Along the process, arbitrary and long duration of detentions; inattentive indictments; violation of personal privacy and privacy of investigations; long periods of trials; questions about evidence and the close-circuitry in the Security-Judiciary-Media triangle disturbed many consciences. However, the problems were postponed by considering the indispensability of the fight against tutelage. The September 12, 2010 referendum politically, and the first verdicts in the Ergenekon and the Sledgehammer cases actually, have brought the “special authority” period to an end.
Special authority autonomous structure
Although the political ground for special authorities disappeared, no attempt had been made for a regulation to normalize the Judiciary; as a result, Turkey faced a bigger crisis in the end. The dates of February 7, 2012 and December 17, 2013 created a general reputation that the Judiciary, already equipped with special authorities for the fight against the tutelage, conducts like an autonomous structure following its own agenda. According to this reputation voiced by the political power and widely accepted by the social perception, this structure that has undertaken a role to struggle with tutelage, exploits its special authorities in order to weaken the political power, take over institutions and design and destabilize politics.
In fact, special authorities granted to the Judiciary due to the special circumstances of the tutelary system--even in the absence of a parallel or an autonomous structure with a special agenda—would be harming the normalization of politics in the post-tutelary period. However, adding an autonomous structure to this objective ground has both caused the democratic system to face the threat of a new type of tutelage and harmed the legitimacy of the judicial processes in the fight against tutelage.
A group within the Judiciary abused these special authorities given to the Judiciary for the sake of democratic sensitivity, and betrayed this sensitivity. Today, these special authorities put on the shoulders of politics the responsibility to clean the past and build the future. On the one hand, politics has to tackle this autonomous structure, which has become a new center of tutelage; and on the other hand, it has to filter out the violations made in the lawsuits that were handled by this structure, without causing any harm to the fight against tutelage.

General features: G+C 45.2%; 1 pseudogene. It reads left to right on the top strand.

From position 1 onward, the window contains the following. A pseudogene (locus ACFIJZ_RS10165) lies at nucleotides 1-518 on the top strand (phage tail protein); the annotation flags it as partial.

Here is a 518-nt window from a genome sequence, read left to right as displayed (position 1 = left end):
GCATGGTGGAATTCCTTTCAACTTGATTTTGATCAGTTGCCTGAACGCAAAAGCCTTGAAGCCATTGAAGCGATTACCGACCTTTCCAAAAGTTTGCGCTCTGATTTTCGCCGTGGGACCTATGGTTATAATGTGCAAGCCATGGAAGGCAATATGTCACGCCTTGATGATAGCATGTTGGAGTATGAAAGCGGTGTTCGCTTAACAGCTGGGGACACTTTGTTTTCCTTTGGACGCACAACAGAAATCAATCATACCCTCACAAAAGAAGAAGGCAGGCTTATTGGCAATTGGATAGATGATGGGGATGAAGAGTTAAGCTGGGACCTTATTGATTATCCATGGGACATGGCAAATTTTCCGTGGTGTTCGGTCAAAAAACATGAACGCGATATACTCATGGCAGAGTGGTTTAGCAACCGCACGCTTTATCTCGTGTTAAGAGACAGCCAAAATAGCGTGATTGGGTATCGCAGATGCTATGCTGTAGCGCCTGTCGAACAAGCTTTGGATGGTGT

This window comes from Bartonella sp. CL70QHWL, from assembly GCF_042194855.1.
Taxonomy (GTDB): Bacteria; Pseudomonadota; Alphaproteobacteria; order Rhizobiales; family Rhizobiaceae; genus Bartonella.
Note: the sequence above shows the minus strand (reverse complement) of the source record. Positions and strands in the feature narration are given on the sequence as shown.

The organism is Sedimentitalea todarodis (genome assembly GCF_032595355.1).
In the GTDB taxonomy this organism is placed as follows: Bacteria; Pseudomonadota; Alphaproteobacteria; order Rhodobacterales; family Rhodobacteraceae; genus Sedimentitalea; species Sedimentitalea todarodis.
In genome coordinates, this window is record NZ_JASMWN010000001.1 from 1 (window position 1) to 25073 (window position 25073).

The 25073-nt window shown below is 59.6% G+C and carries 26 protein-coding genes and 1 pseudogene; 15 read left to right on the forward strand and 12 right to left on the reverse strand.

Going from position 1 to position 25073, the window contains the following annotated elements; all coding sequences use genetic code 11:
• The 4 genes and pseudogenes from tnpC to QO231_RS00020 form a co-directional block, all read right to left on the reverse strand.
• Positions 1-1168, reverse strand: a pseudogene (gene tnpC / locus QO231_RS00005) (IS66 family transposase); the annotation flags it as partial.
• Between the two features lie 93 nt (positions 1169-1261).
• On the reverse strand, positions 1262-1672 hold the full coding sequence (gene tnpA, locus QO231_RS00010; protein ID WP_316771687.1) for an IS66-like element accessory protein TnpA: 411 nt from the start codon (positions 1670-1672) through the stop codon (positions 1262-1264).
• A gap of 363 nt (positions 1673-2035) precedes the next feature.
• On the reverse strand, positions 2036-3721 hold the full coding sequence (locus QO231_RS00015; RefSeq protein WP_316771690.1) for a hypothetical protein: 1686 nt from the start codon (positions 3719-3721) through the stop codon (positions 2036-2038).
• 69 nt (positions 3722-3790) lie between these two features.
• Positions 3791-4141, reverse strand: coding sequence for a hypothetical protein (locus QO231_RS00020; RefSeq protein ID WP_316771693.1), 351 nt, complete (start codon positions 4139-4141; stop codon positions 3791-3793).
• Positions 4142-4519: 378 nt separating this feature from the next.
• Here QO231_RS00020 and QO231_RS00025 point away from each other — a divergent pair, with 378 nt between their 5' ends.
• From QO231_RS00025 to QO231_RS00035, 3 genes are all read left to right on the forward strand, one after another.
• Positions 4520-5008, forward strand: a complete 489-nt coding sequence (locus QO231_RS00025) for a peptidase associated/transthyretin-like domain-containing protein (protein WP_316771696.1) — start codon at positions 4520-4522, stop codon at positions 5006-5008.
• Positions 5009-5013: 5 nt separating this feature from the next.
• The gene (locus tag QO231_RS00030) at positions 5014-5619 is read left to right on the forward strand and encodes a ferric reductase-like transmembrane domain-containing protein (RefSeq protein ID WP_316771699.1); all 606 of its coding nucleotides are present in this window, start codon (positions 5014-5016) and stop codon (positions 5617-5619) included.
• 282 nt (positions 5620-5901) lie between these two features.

The initial step could be to normalize the Judiciary by abolishing its privileges derived from the “extraordinary state” of affairs. The amendment to the law that has been proposed in the parliament will both provide a transition to a normal lawful regime and remove the legal privileges that the autonomous structure has nurtured from.
The September 12, 2010 referendum was symbolizing the end of this “extraordinary state” of fight against tutelage while it was also requiring regulation to strip off the “special authorities” granted to the Judiciary.
The new regulation has been accomplished with delay at the cost of the February 7, 2012 (the intelligence) crisis. The regulations made after February 7, 2012 should have included the amendments of today; there was a delay however. The said regulations are being carried into effect nowadays due to a second and more serious crisis following the December 17, 2013 operation (against the government).
In this scope, the regulation proposed to the parliament sets a critical step for the normalization of the Judiciary during the construction process of a democratic political system. It also ends the “extraordinary state” and the judicial regime of this period. The ultimate goal must be to dissuade the Judiciary branch from interfering in politics by pulling it back to the domain of its procedural legal duties and boundaries.